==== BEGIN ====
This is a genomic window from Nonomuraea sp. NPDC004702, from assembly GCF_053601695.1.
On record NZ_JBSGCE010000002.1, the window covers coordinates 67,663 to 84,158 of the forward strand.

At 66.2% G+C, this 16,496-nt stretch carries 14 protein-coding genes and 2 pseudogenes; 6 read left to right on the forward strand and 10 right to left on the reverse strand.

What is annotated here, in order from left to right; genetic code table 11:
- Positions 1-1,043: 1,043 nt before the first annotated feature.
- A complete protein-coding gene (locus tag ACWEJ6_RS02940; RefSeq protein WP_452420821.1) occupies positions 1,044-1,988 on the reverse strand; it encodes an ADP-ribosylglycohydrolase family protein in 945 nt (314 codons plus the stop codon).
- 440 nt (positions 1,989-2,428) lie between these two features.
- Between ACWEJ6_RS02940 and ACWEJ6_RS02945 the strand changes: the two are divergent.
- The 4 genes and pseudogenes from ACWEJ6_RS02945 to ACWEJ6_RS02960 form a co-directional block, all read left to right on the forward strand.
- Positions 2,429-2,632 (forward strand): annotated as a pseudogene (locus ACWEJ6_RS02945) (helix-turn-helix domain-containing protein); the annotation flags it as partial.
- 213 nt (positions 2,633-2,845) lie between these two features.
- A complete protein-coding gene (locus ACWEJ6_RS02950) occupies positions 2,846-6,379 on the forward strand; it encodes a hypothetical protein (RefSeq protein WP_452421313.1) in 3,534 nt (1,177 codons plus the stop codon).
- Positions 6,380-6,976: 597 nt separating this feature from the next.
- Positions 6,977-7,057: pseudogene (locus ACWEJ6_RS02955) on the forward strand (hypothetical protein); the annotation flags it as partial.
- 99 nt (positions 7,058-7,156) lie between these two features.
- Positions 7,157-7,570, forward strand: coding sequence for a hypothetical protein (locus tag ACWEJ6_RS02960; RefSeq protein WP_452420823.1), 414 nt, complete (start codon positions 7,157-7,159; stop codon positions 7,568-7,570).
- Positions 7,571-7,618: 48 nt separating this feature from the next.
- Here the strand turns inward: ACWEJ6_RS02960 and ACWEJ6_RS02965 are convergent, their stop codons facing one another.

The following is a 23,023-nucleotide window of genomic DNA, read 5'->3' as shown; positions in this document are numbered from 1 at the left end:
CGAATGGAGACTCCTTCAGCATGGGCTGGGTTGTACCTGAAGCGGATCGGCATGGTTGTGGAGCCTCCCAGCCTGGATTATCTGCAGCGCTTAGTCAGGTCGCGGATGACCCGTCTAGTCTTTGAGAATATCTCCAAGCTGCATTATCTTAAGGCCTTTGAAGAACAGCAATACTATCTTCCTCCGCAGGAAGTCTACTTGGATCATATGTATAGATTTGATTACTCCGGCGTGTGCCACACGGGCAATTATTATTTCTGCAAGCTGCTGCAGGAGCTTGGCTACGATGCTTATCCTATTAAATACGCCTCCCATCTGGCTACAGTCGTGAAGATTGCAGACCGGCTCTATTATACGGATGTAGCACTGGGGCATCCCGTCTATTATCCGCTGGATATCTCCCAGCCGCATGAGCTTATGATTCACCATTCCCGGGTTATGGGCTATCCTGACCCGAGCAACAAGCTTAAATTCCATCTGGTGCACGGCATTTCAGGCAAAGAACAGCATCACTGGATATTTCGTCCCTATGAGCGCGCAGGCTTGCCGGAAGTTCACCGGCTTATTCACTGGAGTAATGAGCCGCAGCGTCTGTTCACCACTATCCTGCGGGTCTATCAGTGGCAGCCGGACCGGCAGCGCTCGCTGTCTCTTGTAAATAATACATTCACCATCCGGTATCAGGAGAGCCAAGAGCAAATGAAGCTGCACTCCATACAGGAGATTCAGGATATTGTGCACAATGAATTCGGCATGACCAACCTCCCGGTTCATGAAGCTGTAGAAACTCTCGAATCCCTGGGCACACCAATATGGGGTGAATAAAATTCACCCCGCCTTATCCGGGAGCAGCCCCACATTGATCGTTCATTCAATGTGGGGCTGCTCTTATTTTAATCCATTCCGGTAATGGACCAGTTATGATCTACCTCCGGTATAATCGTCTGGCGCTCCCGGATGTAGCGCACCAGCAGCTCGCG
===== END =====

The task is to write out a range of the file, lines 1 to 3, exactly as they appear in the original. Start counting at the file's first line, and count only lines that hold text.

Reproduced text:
This is a genomic window from Nonomuraea sp. NPDC004702, from assembly GCF_053601695.1.
On record NZ_JBSGCE010000002.1, the window covers coordinates 67,663 to 84,158 of the forward strand.

At 66.2% G+C, this 16,496-nt stretch carries 14 protein-coding genes and 2 pseudogenes; 6 read left to right on the forward strand and 10 right to left on the reverse strand.